It’s true that loneliness is a powerful emotion and that it can be used to drive action but not in the way Dan is hoping. All he has done is make himself look desperate.

After reading this article, Dan gives his bio another try and writes: “let’s eat your favorite comfort food together.”

Although the words are entirely different, the message is still the same. Dan has conjured the feeling of loneliness through the connotations of comfort food and has put himself in a situation that is usually endured alone. He now presents himself as the antidote to that undesirable feeling.

Basically, Dan has succeeded in using emotions to drive behavior without risking overpromising or underdelivering. And he has done all this in less than a setence.

In a nutshell:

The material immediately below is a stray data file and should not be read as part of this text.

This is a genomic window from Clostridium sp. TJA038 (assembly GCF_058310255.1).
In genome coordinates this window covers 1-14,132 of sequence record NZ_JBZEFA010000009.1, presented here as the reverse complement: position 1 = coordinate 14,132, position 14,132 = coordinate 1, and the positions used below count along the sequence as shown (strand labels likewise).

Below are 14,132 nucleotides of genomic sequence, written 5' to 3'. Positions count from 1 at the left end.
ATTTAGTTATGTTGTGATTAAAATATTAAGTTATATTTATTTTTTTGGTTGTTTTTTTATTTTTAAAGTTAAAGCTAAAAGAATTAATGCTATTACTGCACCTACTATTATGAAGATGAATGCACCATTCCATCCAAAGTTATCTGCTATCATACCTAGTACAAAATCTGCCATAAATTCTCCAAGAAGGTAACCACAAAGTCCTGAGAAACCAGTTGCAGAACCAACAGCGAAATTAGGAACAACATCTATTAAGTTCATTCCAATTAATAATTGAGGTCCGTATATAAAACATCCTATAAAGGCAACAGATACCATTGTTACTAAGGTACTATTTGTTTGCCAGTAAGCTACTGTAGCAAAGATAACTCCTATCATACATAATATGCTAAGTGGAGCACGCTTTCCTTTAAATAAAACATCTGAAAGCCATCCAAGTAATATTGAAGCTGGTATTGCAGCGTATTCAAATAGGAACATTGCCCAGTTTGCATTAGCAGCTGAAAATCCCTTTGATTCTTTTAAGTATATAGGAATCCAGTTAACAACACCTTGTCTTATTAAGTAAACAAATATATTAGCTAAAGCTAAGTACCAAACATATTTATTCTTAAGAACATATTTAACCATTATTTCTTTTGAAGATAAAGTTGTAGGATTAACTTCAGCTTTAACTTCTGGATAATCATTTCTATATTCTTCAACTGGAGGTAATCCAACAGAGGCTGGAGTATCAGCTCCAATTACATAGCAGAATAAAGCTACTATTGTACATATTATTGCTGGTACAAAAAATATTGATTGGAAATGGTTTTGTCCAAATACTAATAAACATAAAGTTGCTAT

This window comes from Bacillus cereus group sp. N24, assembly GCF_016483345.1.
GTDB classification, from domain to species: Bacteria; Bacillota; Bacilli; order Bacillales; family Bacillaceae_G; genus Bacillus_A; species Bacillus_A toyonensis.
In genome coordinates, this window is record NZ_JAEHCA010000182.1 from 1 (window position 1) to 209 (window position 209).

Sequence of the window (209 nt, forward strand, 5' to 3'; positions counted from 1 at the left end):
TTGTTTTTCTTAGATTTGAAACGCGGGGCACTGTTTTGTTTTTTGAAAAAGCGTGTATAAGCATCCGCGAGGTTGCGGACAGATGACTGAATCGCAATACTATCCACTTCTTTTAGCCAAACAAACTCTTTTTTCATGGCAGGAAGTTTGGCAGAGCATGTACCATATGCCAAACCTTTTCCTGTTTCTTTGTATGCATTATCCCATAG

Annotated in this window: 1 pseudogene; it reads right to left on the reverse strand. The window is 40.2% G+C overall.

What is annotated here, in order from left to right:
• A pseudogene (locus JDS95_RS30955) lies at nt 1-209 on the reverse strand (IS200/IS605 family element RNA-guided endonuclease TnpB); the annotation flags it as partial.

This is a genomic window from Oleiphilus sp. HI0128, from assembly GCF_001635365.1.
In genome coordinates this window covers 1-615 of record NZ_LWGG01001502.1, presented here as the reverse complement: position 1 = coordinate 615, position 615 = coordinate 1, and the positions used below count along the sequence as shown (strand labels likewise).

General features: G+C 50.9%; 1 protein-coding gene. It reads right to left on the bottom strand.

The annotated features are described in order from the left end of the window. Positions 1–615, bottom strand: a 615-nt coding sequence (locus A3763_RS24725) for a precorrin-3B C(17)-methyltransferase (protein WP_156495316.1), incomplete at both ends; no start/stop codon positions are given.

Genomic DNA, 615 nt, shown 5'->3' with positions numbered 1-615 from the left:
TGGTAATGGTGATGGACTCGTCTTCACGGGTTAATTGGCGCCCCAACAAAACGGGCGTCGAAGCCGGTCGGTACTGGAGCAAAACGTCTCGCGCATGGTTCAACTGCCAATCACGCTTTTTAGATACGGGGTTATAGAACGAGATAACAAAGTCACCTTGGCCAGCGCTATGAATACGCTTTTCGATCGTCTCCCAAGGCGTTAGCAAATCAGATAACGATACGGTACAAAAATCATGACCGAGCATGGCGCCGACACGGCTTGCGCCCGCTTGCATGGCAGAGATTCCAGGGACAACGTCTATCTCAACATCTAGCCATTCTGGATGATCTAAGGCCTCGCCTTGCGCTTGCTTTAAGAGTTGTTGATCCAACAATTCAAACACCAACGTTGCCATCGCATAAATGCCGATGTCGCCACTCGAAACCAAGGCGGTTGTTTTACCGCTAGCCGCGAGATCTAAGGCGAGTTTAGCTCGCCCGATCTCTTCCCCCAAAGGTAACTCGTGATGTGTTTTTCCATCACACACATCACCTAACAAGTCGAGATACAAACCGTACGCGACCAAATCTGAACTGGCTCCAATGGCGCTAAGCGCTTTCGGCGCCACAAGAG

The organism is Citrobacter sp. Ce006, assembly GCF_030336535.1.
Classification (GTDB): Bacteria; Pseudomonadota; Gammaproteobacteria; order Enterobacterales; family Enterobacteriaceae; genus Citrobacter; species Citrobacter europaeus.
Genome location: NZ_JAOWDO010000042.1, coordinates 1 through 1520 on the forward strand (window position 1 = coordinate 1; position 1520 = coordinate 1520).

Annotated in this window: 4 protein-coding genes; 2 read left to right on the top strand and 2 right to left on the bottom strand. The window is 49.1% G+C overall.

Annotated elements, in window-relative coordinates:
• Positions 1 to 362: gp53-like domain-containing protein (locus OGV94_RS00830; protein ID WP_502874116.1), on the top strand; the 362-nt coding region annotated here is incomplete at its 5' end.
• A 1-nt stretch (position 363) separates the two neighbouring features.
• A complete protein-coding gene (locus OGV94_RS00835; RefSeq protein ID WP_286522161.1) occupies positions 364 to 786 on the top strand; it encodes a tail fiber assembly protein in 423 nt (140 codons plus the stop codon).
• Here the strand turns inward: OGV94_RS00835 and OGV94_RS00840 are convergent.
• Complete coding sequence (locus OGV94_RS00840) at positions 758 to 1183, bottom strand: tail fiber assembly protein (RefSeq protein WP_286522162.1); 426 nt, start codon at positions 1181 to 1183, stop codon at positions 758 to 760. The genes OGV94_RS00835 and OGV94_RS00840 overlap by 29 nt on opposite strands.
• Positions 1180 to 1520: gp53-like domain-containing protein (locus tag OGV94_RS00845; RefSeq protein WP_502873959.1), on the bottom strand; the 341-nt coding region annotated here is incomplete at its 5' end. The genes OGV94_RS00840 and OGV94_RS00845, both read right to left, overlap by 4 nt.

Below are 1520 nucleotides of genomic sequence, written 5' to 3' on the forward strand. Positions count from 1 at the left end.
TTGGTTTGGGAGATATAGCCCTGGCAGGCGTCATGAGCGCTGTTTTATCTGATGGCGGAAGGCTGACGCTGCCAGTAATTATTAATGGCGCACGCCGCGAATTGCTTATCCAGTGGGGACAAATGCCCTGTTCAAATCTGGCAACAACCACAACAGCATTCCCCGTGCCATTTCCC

Dan has chosen his action - establishing contact.

Dan has chosen the emotional state to drive that action - loneliness.

Dan has chosen content which conjure this state - “comfort food”.

And this is the key to using the power of emotional language to drive action. To capture the essence of an emotional state and to conjure your brand from the mental place you send your readers to.

If you can master this, you will notice a drastic improvement in your conversion rates. And with the power of language at your fingertips, Tinder users better watch out.

The Takeaway: Good copy doesn’t just trigger emotions. It triggers emotions which drive action.

Need help creating emotion-triggering content to improve your conversion rates?

Contact us now to get a risk-free quote on our behavior-driving content creation services and plans.